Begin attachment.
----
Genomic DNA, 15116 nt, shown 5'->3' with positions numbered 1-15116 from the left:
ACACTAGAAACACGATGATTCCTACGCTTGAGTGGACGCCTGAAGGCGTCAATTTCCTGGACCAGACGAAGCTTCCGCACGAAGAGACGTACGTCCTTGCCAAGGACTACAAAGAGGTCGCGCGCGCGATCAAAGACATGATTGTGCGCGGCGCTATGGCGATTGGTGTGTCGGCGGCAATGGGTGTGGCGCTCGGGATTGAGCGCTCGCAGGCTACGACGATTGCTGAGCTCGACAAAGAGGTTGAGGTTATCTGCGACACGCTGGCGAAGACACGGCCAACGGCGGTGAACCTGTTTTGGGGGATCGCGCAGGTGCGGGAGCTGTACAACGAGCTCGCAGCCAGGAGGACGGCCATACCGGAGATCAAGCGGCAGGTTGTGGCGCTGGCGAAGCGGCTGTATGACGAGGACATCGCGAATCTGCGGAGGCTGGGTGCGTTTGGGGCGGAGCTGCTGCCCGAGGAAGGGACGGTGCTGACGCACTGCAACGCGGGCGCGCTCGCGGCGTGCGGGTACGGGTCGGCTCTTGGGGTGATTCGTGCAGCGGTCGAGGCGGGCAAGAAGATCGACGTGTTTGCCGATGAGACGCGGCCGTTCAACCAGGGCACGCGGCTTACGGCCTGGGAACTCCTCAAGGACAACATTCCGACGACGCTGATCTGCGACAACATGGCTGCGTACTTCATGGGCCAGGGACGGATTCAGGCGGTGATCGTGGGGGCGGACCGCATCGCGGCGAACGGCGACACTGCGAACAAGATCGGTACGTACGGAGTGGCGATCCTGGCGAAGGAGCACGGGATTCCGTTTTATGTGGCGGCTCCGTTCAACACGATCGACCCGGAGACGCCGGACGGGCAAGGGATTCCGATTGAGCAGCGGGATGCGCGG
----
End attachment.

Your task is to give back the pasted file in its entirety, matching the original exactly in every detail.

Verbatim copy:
Genomic DNA, 15116 nt, shown 5'->3' with positions numbered 1-15116 from the left:
ACACTAGAAACACGATGATTCCTACGCTTGAGTGGACGCCTGAAGGCGTCAATTTCCTGGACCAGACGAAGCTTCCGCACGAAGAGACGTACGTCCTTGCCAAGGACTACAAAGAGGTCGCGCGCGCGATCAAAGACATGATTGTGCGCGGCGCTATGGCGATTGGTGTGTCGGCGGCAATGGGTGTGGCGCTCGGGATTGAGCGCTCGCAGGCTACGACGATTGCTGAGCTCGACAAAGAGGTTGAGGTTATCTGCGACACGCTGGCGAAGACACGGCCAACGGCGGTGAACCTGTTTTGGGGGATCGCGCAGGTGCGGGAGCTGTACAACGAGCTCGCAGCCAGGAGGACGGCCATACCGGAGATCAAGCGGCAGGTTGTGGCGCTGGCGAAGCGGCTGTATGACGAGGACATCGCGAATCTGCGGAGGCTGGGTGCGTTTGGGGCGGAGCTGCTGCCCGAGGAAGGGACGGTGCTGACGCACTGCAACGCGGGCGCGCTCGCGGCGTGCGGGTACGGGTCGGCTCTTGGGGTGATTCGTGCAGCGGTCGAGGCGGGCAAGAAGATCGACGTGTTTGCCGATGAGACGCGGCCGTTCAACCAGGGCACGCGGCTTACGGCCTGGGAACTCCTCAAGGACAACATTCCGACGACGCTGATCTGCGACAACATGGCTGCGTACTTCATGGGCCAGGGACGGATTCAGGCGGTGATCGTGGGGGCGGACCGCATCGCGGCGAACGGCGACACTGCGAACAAGATCGGTACGTACGGAGTGGCGATCCTGGCGAAGGAGCACGGGATTCCGTTTTATGTGGCGGCTCCGTTCAACACGATCGACCCGGAGACGCCGGACGGGCAAGGGATTCCGATTGAGCAGCGGGATGCGCGG